High School Students May Benefit From the Increased Demand for Workers
May 31, 2021
With summer quickly approaching, it is prime season for high school students to apply for summer jobs. For Anna Burford, a junior from Carlmont, securing a job at Starbucks during the pandemic was not too difficult.
“I’m satisfied with the amount I’m being paid,” Burford said. “[The wages are] higher than expected, and especially now, I’m earning hazard pay, so I’m making a highly satisfactory amount of money right now.”
Moreover, the pandemic may benefit teen workers in the long run. Lopezlira maintained that “strong post-pandemic recovery would disproportionately help young workers, especially in terms of higher wages.”
At a local Baskin Robbins in downtown San Carlos, a place where high school students in the local area frequently apply to work, wages were recently being advertised as beginning at $18, well above both the state and federal minimum wage rate, reinforcing Lopezlira’s point.
Benefits and longer workdays are also benefiting teenagers during this summer work season.
Burford said, “This summer, I plan on working anywhere between 16-20 hours per week. [Working at Starbucks] is a much higher quality job than I expected, [as it] offers many benefits and gives me a lot of freedom.”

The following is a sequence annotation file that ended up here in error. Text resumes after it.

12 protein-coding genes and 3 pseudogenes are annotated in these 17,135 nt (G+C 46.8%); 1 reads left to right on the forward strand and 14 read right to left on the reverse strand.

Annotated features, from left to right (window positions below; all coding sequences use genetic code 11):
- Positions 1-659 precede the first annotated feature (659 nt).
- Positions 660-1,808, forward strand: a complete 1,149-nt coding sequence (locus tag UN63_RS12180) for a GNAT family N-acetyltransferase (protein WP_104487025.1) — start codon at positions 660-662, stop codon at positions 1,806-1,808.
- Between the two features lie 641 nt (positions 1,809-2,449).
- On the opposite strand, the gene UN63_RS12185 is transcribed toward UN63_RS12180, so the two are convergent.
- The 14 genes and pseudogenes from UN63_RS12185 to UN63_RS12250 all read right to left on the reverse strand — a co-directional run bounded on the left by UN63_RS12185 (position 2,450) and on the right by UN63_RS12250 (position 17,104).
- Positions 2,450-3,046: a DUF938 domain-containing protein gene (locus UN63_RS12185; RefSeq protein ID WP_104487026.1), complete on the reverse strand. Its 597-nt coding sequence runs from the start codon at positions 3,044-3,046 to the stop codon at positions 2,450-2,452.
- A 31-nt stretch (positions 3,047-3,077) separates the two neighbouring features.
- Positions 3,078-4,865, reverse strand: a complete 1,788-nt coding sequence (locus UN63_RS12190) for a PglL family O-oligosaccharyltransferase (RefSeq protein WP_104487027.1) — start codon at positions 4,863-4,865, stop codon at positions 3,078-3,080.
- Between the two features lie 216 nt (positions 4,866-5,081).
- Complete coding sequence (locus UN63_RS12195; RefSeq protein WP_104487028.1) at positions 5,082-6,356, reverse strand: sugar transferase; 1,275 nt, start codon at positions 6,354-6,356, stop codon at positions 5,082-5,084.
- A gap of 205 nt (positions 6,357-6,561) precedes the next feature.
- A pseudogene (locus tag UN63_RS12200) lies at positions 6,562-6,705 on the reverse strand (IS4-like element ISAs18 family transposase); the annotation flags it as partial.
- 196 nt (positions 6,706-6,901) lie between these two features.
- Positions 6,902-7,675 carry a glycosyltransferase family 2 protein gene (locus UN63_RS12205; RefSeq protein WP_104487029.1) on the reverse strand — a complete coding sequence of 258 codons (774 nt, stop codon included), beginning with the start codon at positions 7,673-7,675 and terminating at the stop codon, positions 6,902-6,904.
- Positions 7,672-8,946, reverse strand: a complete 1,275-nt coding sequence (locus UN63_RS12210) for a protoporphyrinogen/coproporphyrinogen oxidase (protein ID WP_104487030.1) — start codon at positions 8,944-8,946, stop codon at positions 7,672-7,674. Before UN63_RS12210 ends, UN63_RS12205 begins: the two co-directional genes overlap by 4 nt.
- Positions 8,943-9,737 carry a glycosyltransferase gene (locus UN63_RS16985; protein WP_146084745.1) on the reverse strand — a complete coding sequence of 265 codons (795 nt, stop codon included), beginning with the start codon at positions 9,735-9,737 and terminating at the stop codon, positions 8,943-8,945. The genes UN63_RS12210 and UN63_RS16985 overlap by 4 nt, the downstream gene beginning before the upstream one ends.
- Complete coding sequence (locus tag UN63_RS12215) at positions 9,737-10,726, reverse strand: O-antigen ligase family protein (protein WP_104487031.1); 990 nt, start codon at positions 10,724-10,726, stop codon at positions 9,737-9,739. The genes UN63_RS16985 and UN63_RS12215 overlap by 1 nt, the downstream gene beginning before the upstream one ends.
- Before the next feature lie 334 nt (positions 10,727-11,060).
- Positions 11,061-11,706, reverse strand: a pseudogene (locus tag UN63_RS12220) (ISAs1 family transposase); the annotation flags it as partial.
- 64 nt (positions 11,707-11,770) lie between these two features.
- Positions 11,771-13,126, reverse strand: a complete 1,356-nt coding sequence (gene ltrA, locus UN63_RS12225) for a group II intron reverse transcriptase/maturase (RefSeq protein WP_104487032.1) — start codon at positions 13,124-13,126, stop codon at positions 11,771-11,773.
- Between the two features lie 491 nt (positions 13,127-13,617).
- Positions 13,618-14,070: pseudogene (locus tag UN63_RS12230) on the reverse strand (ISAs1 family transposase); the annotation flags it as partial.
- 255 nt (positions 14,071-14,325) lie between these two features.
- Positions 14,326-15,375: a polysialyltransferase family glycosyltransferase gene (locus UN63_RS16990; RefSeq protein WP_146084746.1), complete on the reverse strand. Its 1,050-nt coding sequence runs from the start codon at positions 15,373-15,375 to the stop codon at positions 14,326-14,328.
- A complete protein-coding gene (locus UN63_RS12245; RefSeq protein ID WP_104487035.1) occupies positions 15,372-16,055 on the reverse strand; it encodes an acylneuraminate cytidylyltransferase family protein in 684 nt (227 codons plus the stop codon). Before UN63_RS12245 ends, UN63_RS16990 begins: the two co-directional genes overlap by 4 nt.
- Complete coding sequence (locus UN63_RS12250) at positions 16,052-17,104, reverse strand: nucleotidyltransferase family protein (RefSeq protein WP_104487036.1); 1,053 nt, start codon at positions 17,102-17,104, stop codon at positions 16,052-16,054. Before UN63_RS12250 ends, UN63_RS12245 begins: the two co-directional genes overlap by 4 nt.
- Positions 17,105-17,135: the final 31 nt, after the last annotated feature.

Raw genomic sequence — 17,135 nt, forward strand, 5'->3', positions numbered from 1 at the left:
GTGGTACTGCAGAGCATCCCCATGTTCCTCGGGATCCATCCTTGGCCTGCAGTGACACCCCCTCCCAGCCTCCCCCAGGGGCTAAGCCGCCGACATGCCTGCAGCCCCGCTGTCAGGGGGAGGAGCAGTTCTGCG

Burford noted that hiring needs have been amplified by the summer season, evident in her observation that Target is advertising available positions. As the summer months near, Lopezlira offered advice for companies to attract talent.
For companies struggling to attract workers, Lopezlira reinforced the need for a living wage and attractive benefits.
“In general, [companies should pursue] policies that create good quality jobs: wages that are sufficient to cover basic living expenses, working conditions that are safe, stable predictable work hours, basic benefits, health care, paid sick leave, vacation time,” Lopezlira said.
Lopezlira stressed the importance of the role of businesses in bringing back into the workforce the 4 million U.S. workers who have not returned to their jobs.
When posed with the question of whether or not businesses can attract workers back in sufficient numbers, Lopezlira ended on an optimistic note.
Lopezlira said, “If employers offer good quality jobs and pay wages that allow workers to meet basic living expenses, then the answer is more likely to be yes.”